We're excited to bring you a new series from a passionate digital citizenship advocate, Dr. Jason Ohler. The series will explore the importance of digital citizenship and provide strategies for integrating digital citizenship into schools.
The series will begin on February 17, 2017. This post will contain all of the links to the series' posts. New links will be added as blogs are published.
How Predicting the Future Can Develop Digital Citizenship Skills
Six Strategies to Get Students Talking and Thinking About Digital Citizenship
Three Skills Students Need to Become Good Digital Citizens
Using Character Education to Teach Digital Citizenship
How to Create a Successful Character Education Program That Teaches Digital Citizenship
Dr. Jason Ohler is a professor emeritus, speaker, writer and a lifelong digital humanist who is well known for the passion, insight, and humor he brings to his writings, projects, teaching and presentations. He has been helping community members, organizations and students at all levels understand the ethical implications of being digital citizens in a world of roller coaster technological change. His most recent book, 4Four Big Ideas for the Future, reflects on his 35 years in the world of educational media and innovation in order to chart a course for a future. He is first and foremost a storyteller, telling tales of the future that are grounded in the past. Find him on Twitter @jasonohler or visit his website: JasonOhlerIdeas.com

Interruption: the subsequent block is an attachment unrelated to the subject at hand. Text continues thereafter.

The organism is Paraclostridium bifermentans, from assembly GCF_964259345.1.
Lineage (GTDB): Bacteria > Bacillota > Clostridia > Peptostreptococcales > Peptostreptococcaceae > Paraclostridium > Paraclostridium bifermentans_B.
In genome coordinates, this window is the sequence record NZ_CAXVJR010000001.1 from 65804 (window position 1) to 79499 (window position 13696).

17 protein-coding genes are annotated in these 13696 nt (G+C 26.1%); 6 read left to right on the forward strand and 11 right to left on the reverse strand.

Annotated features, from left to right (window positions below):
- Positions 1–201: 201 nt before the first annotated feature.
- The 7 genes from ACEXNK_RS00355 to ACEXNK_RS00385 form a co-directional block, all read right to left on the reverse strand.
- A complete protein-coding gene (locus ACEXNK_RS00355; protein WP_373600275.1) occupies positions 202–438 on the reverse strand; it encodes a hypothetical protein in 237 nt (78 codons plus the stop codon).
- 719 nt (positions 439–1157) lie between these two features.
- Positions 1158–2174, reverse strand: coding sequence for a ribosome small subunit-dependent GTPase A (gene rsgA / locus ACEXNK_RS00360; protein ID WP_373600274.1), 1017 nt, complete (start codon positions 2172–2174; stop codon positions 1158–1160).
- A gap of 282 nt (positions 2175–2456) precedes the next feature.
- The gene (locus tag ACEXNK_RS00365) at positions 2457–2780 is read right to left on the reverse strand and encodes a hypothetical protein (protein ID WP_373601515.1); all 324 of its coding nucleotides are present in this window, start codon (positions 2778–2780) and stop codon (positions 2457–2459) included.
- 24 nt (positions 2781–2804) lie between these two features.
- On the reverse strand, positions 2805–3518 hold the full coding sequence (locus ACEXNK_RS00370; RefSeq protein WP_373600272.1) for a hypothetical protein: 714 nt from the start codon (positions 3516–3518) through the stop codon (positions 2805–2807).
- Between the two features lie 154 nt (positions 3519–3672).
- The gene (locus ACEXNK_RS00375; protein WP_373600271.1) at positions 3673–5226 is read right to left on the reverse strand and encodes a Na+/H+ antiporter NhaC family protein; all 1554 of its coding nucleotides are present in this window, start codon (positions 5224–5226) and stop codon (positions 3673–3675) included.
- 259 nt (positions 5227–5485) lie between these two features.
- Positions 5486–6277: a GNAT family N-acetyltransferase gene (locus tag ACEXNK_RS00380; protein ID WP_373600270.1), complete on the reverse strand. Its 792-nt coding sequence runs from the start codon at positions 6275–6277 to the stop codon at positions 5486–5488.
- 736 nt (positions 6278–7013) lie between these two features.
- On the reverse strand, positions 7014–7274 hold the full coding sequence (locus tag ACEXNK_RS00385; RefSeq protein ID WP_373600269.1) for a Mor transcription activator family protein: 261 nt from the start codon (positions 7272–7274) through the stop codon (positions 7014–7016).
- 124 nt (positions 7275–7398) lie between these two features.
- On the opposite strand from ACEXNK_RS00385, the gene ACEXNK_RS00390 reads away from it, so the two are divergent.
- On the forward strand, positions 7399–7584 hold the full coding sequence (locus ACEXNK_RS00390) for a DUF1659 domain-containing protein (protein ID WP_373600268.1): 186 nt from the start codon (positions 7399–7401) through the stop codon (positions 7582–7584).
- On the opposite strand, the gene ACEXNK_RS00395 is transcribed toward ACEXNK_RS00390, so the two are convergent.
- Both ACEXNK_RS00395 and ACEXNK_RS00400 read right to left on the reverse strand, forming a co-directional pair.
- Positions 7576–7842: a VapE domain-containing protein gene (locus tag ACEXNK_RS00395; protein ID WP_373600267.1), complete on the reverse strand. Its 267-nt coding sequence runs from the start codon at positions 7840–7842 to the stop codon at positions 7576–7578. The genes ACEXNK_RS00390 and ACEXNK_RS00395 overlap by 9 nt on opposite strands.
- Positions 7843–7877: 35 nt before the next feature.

In my last blog, we explored activities to help students “frame the system” rather than game the system in order to think critically about the rules that should govern their digital lifestyles. Now I'd like to discuss an activity that helps students develop digital citizenship skills by imagining new technologies. The goal is for students to take charge of their futures by inventing it. Digital citizenship is often approached from a reactive perspective in response to unwanted behavior like cyberbullying or cyberstalking. In contrast, this activity approaches digital citizenship proactively, casting students in the roles of leaders and “imagineers.”
Like many teachers, I am passionate about changing the world through connecting with our youngest citizens. My motivation stems from wanting the best for my students so they can succeed in their educational pursuits and find their place in the world. My passion drives me to help them develop lifelong learning as part of the fabric of their lives.
We are up against a serious neurological challenge in terms of students making ethical decisions. For most of us, the brain's neo-cortex—where the seat of ethical judgment resides—is not fully formed until we reach our early twenties.